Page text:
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Zhang: Technology isn’t tearing us apart, it’s saving us

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Zhang: Technology isn’t tearing us apart, it’s saving us

Andrea Zhang, Columnist

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For Christmas, my sister and I taught my mom how to take a selfie.

At that moment, despite artists creating poignant works demonstrating our society’s addiction to cell phones, despite publications ranging from The New Yorker to The Atlantic claiming that technology has decayed our relationships, we bonded over technology and enriched our relationship. As it turns out, technology can actually be good for people. Who knew?

Those publications simply reflect how many Americans feel about the issue; more than 70 percent think technology is weakening our relationships, according to an NBC News poll.  There is also a generation gap on technological perspectives. The older you are, according to the poll, the less likely you are to believe that social media can improve our social connections. However, there are many defenses of smartphones of cell phones and technology at large. Social media allows us to connect with people regardless of physical location. We can keep up with each others’ lives even without constant contact. As was the case with my family, technology can be used to bridge the gap between generations.

However, we should consider that the value in using technology does not lie in our ability to connect, but in our ability to disconnect from our environment. The importance of being able to tune out of emotionally damaging conversations or situations should not be overlooked when it comes to self-care.

Self-care is exactly what it sounds like: taking steps to ensure one’s own physical and mental well-being. Acts of self-care can range anywhere from taking a hot bubble bath to meditating. To put this in perspective, self-care is choosing a few hours of sleep over turning in an assignment on time. Unfortunately, Northwestern students do not always prioritize healthy behaviors, in many cases lacking self-care in particular. This is where cell phones actually help.

For many, going home for the holidays can mean being put in an environment where one’s identity or mental health is not respected. During awkward gatherings with extended family, phones provide a way out of conversations that are potentially triggering, especially for those with mental health disorders. As great as family can be, people should also prioritize their own health. Sometimes they should go on Facebook rather than talk to a vaguely racist and not-vaguely old-fashioned uncle. Sure, dialogue and communication is important to change perspectives on issues, but there are some people that you will not be able to change, particularly if they do not even respect you as a person. Not only does a smartphone provide an escape, but it means that someone in a situation can additionally reach out to their support system.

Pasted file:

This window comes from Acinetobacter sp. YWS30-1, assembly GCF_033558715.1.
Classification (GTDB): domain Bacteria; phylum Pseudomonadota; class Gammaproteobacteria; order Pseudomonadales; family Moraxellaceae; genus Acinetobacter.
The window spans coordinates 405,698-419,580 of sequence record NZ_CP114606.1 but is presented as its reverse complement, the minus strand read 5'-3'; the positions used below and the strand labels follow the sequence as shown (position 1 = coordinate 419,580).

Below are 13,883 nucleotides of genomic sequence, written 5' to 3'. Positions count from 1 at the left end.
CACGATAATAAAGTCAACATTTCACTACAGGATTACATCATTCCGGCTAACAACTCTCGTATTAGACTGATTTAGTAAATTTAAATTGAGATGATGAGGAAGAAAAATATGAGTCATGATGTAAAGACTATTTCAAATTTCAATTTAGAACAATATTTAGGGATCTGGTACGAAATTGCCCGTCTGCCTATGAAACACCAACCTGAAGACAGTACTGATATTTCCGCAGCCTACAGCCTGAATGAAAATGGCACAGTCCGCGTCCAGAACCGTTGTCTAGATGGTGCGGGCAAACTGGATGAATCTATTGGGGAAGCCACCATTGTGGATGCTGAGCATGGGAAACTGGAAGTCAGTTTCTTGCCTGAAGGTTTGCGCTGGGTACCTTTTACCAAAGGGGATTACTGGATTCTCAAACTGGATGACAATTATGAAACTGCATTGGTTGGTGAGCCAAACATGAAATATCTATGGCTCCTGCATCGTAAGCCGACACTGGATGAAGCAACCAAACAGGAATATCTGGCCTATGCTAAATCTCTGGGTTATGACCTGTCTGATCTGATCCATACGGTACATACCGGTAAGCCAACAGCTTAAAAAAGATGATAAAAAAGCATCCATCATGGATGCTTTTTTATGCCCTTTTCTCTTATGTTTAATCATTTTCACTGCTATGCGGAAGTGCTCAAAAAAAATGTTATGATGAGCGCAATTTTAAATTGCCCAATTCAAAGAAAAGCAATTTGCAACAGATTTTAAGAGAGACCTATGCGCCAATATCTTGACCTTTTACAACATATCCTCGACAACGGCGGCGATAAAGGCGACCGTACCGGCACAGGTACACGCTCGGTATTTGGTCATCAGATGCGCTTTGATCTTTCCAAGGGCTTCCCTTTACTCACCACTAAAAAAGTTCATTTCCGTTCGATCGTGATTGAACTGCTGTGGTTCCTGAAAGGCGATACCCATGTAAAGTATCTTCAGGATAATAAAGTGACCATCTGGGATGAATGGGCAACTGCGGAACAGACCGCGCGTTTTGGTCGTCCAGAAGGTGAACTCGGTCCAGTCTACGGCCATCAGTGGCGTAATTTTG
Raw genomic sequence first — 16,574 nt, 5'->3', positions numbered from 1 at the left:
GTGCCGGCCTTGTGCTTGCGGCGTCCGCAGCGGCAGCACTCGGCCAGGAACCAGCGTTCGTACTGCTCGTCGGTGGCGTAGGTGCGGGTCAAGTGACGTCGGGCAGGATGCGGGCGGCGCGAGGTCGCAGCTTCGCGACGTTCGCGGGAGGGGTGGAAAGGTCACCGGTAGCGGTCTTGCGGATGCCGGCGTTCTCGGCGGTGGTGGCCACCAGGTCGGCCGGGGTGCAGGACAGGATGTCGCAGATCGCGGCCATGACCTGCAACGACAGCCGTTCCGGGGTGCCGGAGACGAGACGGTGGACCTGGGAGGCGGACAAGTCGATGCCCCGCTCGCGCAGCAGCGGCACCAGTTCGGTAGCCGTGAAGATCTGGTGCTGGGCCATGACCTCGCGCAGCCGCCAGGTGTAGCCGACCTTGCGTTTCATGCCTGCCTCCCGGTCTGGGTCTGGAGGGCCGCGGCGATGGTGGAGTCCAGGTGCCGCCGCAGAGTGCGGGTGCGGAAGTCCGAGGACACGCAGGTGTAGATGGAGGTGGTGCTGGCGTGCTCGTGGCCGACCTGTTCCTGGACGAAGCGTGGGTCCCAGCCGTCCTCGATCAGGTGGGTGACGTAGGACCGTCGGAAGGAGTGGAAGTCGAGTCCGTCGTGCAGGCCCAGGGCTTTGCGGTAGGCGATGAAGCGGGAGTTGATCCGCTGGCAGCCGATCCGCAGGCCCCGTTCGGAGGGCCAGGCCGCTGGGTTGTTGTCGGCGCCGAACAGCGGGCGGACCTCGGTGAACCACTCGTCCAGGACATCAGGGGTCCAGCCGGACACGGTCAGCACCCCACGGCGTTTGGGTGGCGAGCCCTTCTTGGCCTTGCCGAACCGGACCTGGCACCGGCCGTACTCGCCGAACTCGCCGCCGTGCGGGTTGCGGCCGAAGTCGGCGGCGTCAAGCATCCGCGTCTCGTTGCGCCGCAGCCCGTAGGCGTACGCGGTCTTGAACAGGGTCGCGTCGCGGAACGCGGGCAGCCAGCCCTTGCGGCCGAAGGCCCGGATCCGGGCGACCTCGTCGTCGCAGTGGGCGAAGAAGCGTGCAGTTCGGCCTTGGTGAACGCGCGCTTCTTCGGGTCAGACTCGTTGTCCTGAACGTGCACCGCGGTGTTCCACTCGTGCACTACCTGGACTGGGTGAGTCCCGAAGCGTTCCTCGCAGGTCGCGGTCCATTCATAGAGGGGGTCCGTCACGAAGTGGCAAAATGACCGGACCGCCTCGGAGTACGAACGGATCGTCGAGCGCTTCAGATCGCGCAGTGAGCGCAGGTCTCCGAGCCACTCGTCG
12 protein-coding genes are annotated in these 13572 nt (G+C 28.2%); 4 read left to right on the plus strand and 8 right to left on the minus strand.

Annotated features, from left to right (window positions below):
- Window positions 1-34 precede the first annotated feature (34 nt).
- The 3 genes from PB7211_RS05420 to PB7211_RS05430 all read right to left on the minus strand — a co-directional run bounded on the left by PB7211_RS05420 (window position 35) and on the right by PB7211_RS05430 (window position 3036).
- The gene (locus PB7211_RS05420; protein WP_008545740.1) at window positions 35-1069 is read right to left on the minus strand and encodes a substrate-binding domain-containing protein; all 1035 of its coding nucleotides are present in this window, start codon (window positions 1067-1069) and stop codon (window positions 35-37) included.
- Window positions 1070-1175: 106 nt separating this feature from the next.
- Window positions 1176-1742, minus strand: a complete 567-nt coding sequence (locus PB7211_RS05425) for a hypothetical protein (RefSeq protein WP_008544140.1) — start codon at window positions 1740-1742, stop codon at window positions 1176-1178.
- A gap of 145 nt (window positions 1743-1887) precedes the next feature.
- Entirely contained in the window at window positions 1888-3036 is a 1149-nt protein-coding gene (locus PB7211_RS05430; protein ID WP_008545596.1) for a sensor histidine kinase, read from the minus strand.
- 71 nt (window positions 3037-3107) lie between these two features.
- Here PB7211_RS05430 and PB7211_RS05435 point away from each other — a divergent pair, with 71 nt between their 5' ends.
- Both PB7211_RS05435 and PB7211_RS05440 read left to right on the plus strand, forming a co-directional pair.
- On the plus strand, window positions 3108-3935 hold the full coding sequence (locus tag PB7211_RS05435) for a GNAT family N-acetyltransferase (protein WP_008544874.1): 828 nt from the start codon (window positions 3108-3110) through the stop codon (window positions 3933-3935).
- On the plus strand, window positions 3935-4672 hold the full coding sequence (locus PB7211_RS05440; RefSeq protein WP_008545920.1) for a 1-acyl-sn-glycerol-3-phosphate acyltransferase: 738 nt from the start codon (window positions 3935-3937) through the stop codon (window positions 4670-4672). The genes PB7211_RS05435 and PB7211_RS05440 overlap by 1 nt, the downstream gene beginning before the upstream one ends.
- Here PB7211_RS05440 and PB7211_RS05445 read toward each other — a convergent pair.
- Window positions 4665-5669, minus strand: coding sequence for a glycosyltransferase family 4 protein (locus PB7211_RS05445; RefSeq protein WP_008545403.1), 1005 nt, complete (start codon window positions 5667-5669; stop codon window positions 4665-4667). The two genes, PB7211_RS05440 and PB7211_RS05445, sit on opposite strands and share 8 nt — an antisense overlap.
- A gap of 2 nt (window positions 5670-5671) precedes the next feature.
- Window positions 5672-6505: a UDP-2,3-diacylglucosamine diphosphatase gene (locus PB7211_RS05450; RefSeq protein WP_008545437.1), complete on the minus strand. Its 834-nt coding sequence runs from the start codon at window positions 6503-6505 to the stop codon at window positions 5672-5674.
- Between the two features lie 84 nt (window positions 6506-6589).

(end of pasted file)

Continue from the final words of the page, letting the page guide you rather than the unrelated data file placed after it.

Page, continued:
Furthermore, situations depicted in such works as Eric Pickersgill’s “Removed,” wherein two people are both focused on their phones rather than each other, signify a specific level of comfort. When two people are able to comfortably be in each other’s company — “alone together” as author Sherry Turkle would lament — is demonstrative of an understanding that is neither hurt nor offended by a lack of constant focus and attention. They do not need an unending flow of conversation or interaction to feel connected.

Although technology and social media can cause harm when used in an unhealthy excess, they have plenty of benefits both for our relationships and for our mental health. Unless we are all to become Luddites, destroying our cell phones as we blame them for the decay of society, technology is here to stay. Rather than bemoaning its presence, we should embrace it, recognizing how we can best maximize its benefits while minimizing the harmful impacts. Remember that technology can help us to bridge our differences, create new connections while enriching our existing ones and can be an important resource in self-care as well.

Andrea Zhang is a Medill sophomore. She can be contacted at If you would like to respond publicly to this column, send a Letter to the Editor to

The views expressed in this piece do not necessarily reflect the views of all staff members of The Daily Northwestern.